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Hudson v. Superintendent

United States District Court, N.D. Indiana, South Bend Division

October 26, 2017

ROBERT HUDSON, Petitioner,
v.
SUPERINTENDENT, Respondent.

          OPINION AND ORDER

          Robert L. Miller, Jr. Judge

         Robert Hudson, a prisoner representing himself, filed a habeas corpus petition challenging the prison disciplinary hearing (MCF 17-01-238) in which the disciplinary hearing officer found him guilty of disorderly conduct in violation of Indiana Department of Correction policy B-236. ECF 1 at 1. He was demoted from Credit Class 1 to Credit Class 2. While Mr. Hudson's petition identifies three grounds, each of these grounds argues that the hearing officer didn't have sufficient evidence to find him guilty.

         In the disciplinary context, “the relevant question is whether there is any evidence in the record that could support the conclusion reached by the disciplinary board.” Superintendent v. Hill, 472 U.S. 445, 455-456 (1985). “In reviewing a decision for some evidence, courts are not required to conduct an examination of the entire record, independently assess witness credibility, or weigh the evidence, but only determine whether the prison disciplinary board's decision to revoke good time credits has some factual basis.” McPherson v. McBride, 188 F.3d 784, 786 (7th Cir. 1999) (quotation marks omitted).

[T]he findings of a prison disciplinary board [need only] have the support of some evidence in the record. This is a lenient standard, requiring no more than a modicum of evidence. Even meager proof will suffice, so long as the record is not so devoid of evidence that the findings of the disciplinary board were without support or otherwise arbitrary. Although some evidence is not much, it still must point to the accused's guilt. It is not our province to assess the comparative weight of the evidence underlying the disciplinary board's decision.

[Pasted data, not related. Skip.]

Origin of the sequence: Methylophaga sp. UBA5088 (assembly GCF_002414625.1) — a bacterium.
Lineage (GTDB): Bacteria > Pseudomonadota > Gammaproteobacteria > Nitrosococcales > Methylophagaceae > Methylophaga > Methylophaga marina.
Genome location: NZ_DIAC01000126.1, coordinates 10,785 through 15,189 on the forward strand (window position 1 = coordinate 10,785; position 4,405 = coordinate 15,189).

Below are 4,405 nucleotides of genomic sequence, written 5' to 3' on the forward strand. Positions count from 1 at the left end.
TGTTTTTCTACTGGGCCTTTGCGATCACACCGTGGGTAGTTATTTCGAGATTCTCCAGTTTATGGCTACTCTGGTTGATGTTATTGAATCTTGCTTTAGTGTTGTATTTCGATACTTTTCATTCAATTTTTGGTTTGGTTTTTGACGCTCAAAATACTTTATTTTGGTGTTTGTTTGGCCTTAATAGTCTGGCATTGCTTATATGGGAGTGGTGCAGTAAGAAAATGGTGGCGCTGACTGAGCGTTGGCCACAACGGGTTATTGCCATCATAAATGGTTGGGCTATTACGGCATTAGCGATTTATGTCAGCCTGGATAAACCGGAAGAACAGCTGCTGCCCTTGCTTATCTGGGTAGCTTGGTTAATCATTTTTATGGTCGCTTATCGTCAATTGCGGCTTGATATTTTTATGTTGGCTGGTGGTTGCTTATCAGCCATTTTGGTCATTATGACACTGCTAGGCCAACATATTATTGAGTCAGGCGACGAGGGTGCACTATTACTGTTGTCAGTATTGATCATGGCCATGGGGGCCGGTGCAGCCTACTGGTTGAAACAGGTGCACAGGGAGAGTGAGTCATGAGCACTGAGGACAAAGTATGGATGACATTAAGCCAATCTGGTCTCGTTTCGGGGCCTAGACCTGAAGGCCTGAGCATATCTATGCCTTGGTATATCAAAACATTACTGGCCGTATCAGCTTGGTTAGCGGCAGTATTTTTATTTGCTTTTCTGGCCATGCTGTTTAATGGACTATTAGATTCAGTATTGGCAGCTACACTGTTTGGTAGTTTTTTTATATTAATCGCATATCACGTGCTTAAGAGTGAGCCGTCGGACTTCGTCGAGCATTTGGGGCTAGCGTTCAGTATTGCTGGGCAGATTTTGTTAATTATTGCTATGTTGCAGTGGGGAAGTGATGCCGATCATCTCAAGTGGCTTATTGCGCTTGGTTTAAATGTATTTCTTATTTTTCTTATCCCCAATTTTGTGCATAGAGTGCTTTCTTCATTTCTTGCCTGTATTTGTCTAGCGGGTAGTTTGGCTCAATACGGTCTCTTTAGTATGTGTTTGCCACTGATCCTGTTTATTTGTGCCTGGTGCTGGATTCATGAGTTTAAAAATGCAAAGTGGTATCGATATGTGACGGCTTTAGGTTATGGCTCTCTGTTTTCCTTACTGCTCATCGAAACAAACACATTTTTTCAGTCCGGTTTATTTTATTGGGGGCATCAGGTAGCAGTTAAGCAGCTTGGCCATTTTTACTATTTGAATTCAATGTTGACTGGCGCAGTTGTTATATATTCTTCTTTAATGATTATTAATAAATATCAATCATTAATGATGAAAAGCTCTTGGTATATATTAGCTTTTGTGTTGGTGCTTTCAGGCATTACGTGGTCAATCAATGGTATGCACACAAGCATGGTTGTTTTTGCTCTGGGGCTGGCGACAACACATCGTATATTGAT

Webb v. Anderson, 224 F.3d 649, 652 (7th Cir. 2000) (quotation marks, citations, parenthesis, and ellipsis omitted).

         The conduct report charged Mr. Hudson as follows,

On 01-12-2017 at approximately 06:50 A.M. while working my assigned post of Chow hall 3 I, Officer B. Dillman, was working the serving window while LHU was at chow. Offender Hudson, Robert #221627 LHU-322 came through the serving line and when he approached the serving window Offender Hudson took two food trays from the serving window. I asked Offender Hudson why he had two trays but he did not answer. I then advised Offender Hudson that he was only allowed to receive one tray and to give me the second tray. I then reached for the extra tray that was being held by Offender Hudson. When I did so I had a hold of the tray by the corner and when I did that I told Offender Hudson to give me the tray. At that point Offender Hudson said “fuck you” and dumped the tray of food on me, spilling the food on my uniform. It is being requested that Offender Hudson pay restitution for the breakfast tray in the amount of $2.14. Aramark Ms. Gunter was contacted to find out the amount of a breakfast tray this morning.